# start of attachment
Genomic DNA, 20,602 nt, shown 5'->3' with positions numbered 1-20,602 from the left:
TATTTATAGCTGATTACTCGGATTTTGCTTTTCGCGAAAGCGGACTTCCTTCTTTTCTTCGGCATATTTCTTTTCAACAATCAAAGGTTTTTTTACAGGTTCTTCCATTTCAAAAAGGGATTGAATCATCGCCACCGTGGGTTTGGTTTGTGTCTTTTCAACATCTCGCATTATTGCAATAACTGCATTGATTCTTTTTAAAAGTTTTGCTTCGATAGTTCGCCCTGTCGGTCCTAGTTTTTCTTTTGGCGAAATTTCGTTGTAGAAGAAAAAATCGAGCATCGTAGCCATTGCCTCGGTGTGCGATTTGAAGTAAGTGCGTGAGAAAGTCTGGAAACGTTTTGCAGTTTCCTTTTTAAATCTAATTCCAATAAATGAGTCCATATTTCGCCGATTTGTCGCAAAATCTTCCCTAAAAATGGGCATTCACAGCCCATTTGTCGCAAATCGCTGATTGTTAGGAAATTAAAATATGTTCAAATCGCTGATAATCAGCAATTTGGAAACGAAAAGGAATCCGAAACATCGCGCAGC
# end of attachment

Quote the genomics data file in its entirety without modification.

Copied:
Genomic DNA, 20,602 nt, shown 5'->3' with positions numbered 1-20,602 from the left:
TATTTATAGCTGATTACTCGGATTTTGCTTTTCGCGAAAGCGGACTTCCTTCTTTTCTTCGGCATATTTCTTTTCAACAATCAAAGGTTTTTTTACAGGTTCTTCCATTTCAAAAAGGGATTGAATCATCGCCACCGTGGGTTTGGTTTGTGTCTTTTCAACATCTCGCATTATTGCAATAACTGCATTGATTCTTTTTAAAAGTTTTGCTTCGATAGTTCGCCCTGTCGGTCCTAGTTTTTCTTTTGGCGAAATTTCGTTGTAGAAGAAAAAATCGAGCATCGTAGCCATTGCCTCGGTGTGCGATTTGAAGTAAGTGCGTGAGAAAGTCTGGAAACGTTTTGCAGTTTCCTTTTTAAATCTAATTCCAATAAATGAGTCCATATTTCGCCGATTTGTCGCAAAATCTTCCCTAAAAATGGGCATTCACAGCCCATTTGTCGCAAATCGCTGATTGTTAGGAAATTAAAATATGTTCAAATCGCTGATAATCAGCAATTTGGAAACGAAAAGGAATCCGAAACATCGCGCAGC